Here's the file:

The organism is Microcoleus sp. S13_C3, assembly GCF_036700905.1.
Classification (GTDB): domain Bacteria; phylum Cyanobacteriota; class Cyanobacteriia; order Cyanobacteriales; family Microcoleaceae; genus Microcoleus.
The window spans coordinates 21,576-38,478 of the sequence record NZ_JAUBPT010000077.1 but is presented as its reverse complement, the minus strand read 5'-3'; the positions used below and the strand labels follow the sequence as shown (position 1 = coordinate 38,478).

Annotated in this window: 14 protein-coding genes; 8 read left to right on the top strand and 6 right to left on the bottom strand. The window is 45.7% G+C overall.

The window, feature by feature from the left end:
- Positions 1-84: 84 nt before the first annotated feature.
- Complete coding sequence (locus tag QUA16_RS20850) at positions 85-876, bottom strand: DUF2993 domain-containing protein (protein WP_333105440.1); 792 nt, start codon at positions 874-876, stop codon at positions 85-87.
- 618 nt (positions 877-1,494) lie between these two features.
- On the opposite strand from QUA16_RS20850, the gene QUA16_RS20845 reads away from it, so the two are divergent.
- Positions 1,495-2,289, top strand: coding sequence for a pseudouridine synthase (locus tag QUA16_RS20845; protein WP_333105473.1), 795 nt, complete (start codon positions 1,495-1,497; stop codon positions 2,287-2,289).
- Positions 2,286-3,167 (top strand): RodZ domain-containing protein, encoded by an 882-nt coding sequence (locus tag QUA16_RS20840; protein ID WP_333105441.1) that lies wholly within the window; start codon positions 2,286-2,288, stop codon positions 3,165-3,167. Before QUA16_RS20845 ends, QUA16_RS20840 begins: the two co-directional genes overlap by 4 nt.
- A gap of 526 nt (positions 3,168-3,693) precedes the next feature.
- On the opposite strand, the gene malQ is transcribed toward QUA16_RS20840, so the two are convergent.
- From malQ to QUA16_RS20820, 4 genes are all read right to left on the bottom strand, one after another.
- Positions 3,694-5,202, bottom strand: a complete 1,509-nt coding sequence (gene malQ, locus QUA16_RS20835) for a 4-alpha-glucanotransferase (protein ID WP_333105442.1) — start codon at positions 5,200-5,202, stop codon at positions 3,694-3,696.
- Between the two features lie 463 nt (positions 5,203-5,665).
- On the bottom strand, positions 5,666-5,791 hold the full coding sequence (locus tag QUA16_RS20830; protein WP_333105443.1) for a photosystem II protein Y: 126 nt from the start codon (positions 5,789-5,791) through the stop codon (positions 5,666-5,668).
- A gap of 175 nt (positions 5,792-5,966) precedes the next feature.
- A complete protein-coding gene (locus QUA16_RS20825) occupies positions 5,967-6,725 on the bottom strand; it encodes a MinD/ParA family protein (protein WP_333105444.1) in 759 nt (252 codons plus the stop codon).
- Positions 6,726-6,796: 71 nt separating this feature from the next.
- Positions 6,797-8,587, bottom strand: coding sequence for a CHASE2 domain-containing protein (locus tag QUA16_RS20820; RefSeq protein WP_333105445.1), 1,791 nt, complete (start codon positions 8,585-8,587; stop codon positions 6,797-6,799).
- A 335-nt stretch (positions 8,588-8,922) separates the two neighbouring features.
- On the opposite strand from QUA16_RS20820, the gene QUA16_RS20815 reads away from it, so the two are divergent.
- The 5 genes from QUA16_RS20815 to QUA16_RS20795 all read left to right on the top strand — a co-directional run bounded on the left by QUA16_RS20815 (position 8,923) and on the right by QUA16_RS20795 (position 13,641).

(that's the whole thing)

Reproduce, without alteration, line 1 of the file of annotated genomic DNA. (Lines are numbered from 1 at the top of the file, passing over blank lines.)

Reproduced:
The organism is Microcoleus sp. S13_C3, assembly GCF_036700905.1.